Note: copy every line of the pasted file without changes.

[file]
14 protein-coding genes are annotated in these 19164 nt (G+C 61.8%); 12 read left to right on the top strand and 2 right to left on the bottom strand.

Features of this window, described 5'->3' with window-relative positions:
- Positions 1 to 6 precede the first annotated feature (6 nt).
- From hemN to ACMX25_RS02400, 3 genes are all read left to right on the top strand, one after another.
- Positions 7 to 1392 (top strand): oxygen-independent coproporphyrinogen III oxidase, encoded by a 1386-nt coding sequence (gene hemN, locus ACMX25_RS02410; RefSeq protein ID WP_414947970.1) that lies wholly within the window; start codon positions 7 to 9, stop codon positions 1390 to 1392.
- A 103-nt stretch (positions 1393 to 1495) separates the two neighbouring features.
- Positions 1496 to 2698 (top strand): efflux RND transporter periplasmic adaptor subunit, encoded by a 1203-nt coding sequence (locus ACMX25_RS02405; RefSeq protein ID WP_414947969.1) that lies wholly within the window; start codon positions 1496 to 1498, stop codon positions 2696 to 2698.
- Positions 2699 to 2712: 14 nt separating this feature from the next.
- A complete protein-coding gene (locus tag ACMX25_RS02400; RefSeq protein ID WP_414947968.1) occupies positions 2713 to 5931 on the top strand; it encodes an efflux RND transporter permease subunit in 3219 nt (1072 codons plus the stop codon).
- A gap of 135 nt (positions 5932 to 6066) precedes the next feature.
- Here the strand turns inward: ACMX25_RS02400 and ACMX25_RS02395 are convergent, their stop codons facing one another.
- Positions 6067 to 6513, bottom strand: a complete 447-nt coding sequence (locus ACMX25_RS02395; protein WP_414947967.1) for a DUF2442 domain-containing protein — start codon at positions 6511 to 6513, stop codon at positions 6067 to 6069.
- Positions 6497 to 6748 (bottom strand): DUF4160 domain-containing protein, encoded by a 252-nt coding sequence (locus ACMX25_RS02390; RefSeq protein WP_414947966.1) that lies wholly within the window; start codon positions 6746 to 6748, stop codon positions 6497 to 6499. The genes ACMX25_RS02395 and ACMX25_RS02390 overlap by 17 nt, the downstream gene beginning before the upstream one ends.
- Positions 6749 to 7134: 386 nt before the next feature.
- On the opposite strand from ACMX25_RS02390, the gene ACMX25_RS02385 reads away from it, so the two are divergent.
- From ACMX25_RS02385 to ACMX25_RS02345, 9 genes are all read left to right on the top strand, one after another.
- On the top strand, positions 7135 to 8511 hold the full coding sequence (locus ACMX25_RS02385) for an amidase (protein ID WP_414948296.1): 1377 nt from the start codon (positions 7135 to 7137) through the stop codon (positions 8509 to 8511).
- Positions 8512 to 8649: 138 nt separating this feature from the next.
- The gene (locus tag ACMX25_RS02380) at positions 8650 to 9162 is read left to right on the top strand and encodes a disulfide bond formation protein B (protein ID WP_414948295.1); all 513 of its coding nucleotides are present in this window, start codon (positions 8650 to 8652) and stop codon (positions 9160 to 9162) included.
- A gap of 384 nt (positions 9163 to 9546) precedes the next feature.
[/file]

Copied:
14 protein-coding genes are annotated in these 19164 nt (G+C 61.8%); 12 read left to right on the top strand and 2 right to left on the bottom strand.

Features of this window, described 5'->3' with window-relative positions:
- Positions 1 to 6 precede the first annotated feature (6 nt).
- From hemN to ACMX25_RS02400, 3 genes are all read left to right on the top strand, one after another.
- Positions 7 to 1392 (top strand): oxygen-independent coproporphyrinogen III oxidase, encoded by a 1386-nt coding sequence (gene hemN, locus ACMX25_RS02410; RefSeq protein ID WP_414947970.1) that lies wholly within the window; start codon positions 7 to 9, stop codon positions 1390 to 1392.
- A 103-nt stretch (positions 1393 to 1495) separates the two neighbouring features.
- Positions 1496 to 2698 (top strand): efflux RND transporter periplasmic adaptor subunit, encoded by a 1203-nt coding sequence (locus ACMX25_RS02405; RefSeq protein ID WP_414947969.1) that lies wholly within the window; start codon positions 1496 to 1498, stop codon positions 2696 to 2698.
- Positions 2699 to 2712: 14 nt separating this feature from the next.
- A complete protein-coding gene (locus tag ACMX25_RS02400; RefSeq protein ID WP_414947968.1) occupies positions 2713 to 5931 on the top strand; it encodes an efflux RND transporter permease subunit in 3219 nt (1072 codons plus the stop codon).
- A gap of 135 nt (positions 5932 to 6066) precedes the next feature.
- Here the strand turns inward: ACMX25_RS02400 and ACMX25_RS02395 are convergent, their stop codons facing one another.
- Positions 6067 to 6513, bottom strand: a complete 447-nt coding sequence (locus ACMX25_RS02395; protein WP_414947967.1) for a DUF2442 domain-containing protein — start codon at positions 6511 to 6513, stop codon at positions 6067 to 6069.
- Positions 6497 to 6748 (bottom strand): DUF4160 domain-containing protein, encoded by a 252-nt coding sequence (locus ACMX25_RS02390; RefSeq protein WP_414947966.1) that lies wholly within the window; start codon positions 6746 to 6748, stop codon positions 6497 to 6499. The genes ACMX25_RS02395 and ACMX25_RS02390 overlap by 17 nt, the downstream gene beginning before the upstream one ends.
- Positions 6749 to 7134: 386 nt before the next feature.
- On the opposite strand from ACMX25_RS02390, the gene ACMX25_RS02385 reads away from it, so the two are divergent.
- From ACMX25_RS02385 to ACMX25_RS02345, 9 genes are all read left to right on the top strand, one after another.
- On the top strand, positions 7135 to 8511 hold the full coding sequence (locus ACMX25_RS02385) for an amidase (protein ID WP_414948296.1): 1377 nt from the start codon (positions 7135 to 7137) through the stop codon (positions 8509 to 8511).
- Positions 8512 to 8649: 138 nt separating this feature from the next.
- The gene (locus tag ACMX25_RS02380) at positions 8650 to 9162 is read left to right on the top strand and encodes a disulfide bond formation protein B (protein ID WP_414948295.1); all 513 of its coding nucleotides are present in this window, start codon (positions 8650 to 8652) and stop codon (positions 9160 to 9162) included.
- A gap of 384 nt (positions 9163 to 9546) precedes the next feature.